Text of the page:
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Is there someone who could shed a light on why ambiguous methods are not allowed in ASP.Net MVC?
I updated my question just to clarify it (using Carson63000 example from his answer), the question itself remains the same.

So, lets say we have the following action

/article/list/sport

which calls

public ActionResult List(string category) { }

and want to be able to have the following action as well:

/article/list/sport/20110904

which we would like to call accompanying method

public ActionResult List(string category, DateTime date) { }

Currently the framework throws an AmbiguousMatchException since it found two methods called List. That's the only reason for throwing the exception, that more than one method with was found that matches the actions name.

After the framework has figured out what method to use and decided that it is not ambigious, it will then try to map the supplied data from the request to the parameters of the method. Why not do this the other way around? First get all applicable methods, and then try to find the best fit by mapping parameters.

If ambiguous methods where allowed, I think the following is still possible to do.
Given that /article/list/sport uses the route /{controller}/{action}/{category} and that /article/list/sport/20110903 uses the route /{controller}/{action}/{category}/{date}
it would then still be possible to map data for url /article/list/sport?date=20110903 since it will match the route for just category, but can still map the data for method public ActionResult List(string category, DateTime date) { }.

At the moment I fail to see the reason for not allowing ambiguous methods from a design perspective. The only thing I can think of myself is that it will slow down the framework too much, and therefor the current solution is the more logical one. Or am I missing another point here?

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Because inputs are not typed and are optional –  Daniel Little Sep 14 '11 at 3:37
    
Also you can still do overloading through the use of action filters. –  Daniel Little Sep 14 '11 at 3:38

2 Answers 2

If I understand your question correctly, I would say it is because you generally don't have explicit control over the parameters passed to an action.

Remember that the model binding will, by default, take them from a number of different places, including ones that are outside your control, like querystring.

It sounds like you're thinking that you should be able to have something like this:

/article/list/sport

Which calls ArticleController.List(string category);

And also:

/article/list/sport/20110901

Which calls ArticleController.List(string category, DateTime date);

But what happens when someone types the URL /article/list/sport?date=20110902 ?

It just sounds like a recipe for unpredictable behaviour, and in return, what real benefit would you get from this sort of action overloading?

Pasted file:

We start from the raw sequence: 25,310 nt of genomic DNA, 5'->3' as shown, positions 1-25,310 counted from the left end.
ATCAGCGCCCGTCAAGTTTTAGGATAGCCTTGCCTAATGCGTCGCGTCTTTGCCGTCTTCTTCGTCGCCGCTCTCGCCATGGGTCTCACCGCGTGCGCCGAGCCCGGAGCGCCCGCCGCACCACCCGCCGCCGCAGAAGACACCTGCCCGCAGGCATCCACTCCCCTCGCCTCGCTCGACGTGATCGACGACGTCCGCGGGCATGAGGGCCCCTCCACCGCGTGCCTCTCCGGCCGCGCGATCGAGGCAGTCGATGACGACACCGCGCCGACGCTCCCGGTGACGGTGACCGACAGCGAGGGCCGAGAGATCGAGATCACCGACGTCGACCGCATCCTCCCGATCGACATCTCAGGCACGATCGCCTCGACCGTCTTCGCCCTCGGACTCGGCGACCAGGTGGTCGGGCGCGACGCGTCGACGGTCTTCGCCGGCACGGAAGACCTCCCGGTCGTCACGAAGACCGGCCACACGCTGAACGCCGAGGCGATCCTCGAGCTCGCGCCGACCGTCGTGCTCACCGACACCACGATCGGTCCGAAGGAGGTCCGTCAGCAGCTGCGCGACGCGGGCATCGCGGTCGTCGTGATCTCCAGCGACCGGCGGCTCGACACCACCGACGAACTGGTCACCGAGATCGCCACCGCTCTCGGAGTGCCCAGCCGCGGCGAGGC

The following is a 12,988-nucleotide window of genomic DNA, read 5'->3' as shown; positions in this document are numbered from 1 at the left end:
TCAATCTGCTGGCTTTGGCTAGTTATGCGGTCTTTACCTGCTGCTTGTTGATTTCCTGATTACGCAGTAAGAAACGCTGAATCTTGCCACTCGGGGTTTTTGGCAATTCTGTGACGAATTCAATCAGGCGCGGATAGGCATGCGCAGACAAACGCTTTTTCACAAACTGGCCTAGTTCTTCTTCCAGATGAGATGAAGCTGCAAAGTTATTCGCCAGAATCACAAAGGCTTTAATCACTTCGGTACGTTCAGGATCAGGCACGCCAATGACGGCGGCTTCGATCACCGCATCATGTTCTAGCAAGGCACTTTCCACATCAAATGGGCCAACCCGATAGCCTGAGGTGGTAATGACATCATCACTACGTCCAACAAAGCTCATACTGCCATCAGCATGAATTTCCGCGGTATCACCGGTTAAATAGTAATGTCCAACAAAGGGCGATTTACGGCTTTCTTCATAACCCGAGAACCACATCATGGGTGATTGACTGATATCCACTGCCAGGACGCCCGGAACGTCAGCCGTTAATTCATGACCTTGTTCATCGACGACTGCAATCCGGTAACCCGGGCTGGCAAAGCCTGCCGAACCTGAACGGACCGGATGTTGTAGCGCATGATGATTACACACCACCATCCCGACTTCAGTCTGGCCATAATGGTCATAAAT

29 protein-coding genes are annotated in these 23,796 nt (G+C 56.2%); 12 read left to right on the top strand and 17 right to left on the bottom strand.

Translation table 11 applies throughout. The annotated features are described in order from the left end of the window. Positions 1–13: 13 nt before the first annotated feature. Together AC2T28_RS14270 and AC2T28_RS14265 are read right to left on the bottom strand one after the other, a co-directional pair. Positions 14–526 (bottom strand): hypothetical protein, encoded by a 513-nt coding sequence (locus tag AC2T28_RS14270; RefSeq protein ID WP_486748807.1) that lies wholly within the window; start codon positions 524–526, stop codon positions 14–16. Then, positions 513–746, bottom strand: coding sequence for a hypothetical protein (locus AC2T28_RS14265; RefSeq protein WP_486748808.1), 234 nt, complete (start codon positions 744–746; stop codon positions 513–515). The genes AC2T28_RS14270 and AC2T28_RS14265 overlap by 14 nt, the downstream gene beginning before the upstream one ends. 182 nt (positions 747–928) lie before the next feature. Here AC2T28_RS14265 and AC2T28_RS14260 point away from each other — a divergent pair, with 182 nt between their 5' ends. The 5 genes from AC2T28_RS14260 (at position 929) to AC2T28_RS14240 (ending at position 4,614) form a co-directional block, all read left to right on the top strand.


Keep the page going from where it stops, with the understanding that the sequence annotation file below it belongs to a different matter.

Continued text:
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Well.. your example would throw the AmbigiousMatchException, so for the date one to work, you need either to change the name of ArticleController.List that takes two arguments, or drop the first one, and make the date nullable (DateTime? date) in the second one. Also, for article/list/sport/20110901 to work, you need to register a seperate route, {controller}/{action}/{category}/{date}. The Url article/list/sport?date=20110902 would still work, as it matches the route {controller}/{action}/{category} (which I assume is defined because of /article/list/sport (continued) –  Major Byte Sep 1 '11 at 8:48
    
(continued) So the parameter mapping from the request to the action is working fine as long as your actions are named differently. With your example in mind, ASP.Net MVC throws the AmbigiousMatchException as soon as it finds more than one method in the targeted controller that matches the action name. I'm trying to understand why this was chosen instead of returning a list of methods, and try to find the one that fits the best, based on the methods parameter names and the requeststring parameters + route information defined. (continue) –  Major Byte Sep 1 '11 at 8:58
    
(continue) Because querystring parameters are mapped on name to the method. /article/list/sport?param1=xyz&param2=abc&date=20110902 still invokes `ArticleController.List(string category, DateTime date) in the current implementation of ASP.Net MVC 3. Sorry for these long comments, hoped it clarified a little better what the situation is and what I'm looking for in an answer. –  Major Byte Sep 1 '11 at 9:00

As for getting a list of applicable methods for resolving an action, I don't see any problem with that, it is quite easily doable, as it turned out. Resolving the parameters for each method is also manageable, the only problem that seems to exist is determining the best fit.

But still it should be possible to choose one method over another some way and if there would be some sort of tie, throw the AmbiguousMethodException.

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This doesn't answer your question. This answer is just another comment. –  Kristofer Hoch Sep 13 '11 at 20:46
    
In my mind it made sense for an answer, but you could be right.... –  Major Byte Sep 13 '11 at 21:03

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